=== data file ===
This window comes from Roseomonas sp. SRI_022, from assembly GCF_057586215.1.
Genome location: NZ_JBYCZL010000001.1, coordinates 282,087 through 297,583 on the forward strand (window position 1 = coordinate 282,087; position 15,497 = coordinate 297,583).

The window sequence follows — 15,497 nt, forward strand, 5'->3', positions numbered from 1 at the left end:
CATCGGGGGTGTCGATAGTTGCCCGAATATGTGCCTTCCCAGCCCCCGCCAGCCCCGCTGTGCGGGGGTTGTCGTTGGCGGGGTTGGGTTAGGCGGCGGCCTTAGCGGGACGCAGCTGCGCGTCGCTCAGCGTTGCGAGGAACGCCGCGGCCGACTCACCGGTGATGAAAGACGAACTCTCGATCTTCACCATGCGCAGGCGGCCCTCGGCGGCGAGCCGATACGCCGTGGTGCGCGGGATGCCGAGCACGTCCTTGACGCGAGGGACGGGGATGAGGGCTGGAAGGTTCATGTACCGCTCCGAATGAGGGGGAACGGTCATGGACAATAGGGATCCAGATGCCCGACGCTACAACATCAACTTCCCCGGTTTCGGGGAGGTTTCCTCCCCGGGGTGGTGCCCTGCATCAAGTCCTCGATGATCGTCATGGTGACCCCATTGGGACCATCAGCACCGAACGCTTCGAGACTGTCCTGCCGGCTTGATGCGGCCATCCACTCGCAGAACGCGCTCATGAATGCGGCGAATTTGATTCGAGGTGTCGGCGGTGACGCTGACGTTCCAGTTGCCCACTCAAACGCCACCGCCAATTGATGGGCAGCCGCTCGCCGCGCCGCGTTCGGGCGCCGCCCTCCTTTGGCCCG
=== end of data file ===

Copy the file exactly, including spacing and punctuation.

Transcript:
This window comes from Roseomonas sp. SRI_022, from assembly GCF_057586215.1.
Genome location: NZ_JBYCZL010000001.1, coordinates 282,087 through 297,583 on the forward strand (window position 1 = coordinate 282,087; position 15,497 = coordinate 297,583).

The window sequence follows — 15,497 nt, forward strand, 5'->3', positions numbered from 1 at the left end:
CATCGGGGGTGTCGATAGTTGCCCGAATATGTGCCTTCCCAGCCCCCGCCAGCCCCGCTGTGCGGGGGTTGTCGTTGGCGGGGTTGGGTTAGGCGGCGGCCTTAGCGGGACGCAGCTGCGCGTCGCTCAGCGTTGCGAGGAACGCCGCGGCCGACTCACCGGTGATGAAAGACGAACTCTCGATCTTCACCATGCGCAGGCGGCCCTCGGCGGCGAGCCGATACGCCGTGGTGCGCGGGATGCCGAGCACGTCCTTGACGCGAGGGACGGGGATGAGGGCTGGAAGGTTCATGTACCGCTCCGAATGAGGGGGAACGGTCATGGACAATAGGGATCCAGATGCCCGACGCTACAACATCAACTTCCCCGGTTTCGGGGAGGTTTCCTCCCCGGGGTGGTGCCCTGCATCAAGTCCTCGATGATCGTCATGGTGACCCCATTGGGACCATCAGCACCGAACGCTTCGAGACTGTCCTGCCGGCTTGATGCGGCCATCCACTCGCAGAACGCGCTCATGAATGCGGCGAATTTGATTCGAGGTGTCGGCGGTGACGCTGACGTTCCAGTTGCCCACTCAAACGCCACCGCCAATTGATGGGCAGCCGCTCGCCGCGCCGCGTTCGGGCGCCGCCCTCCTTTGGCCCG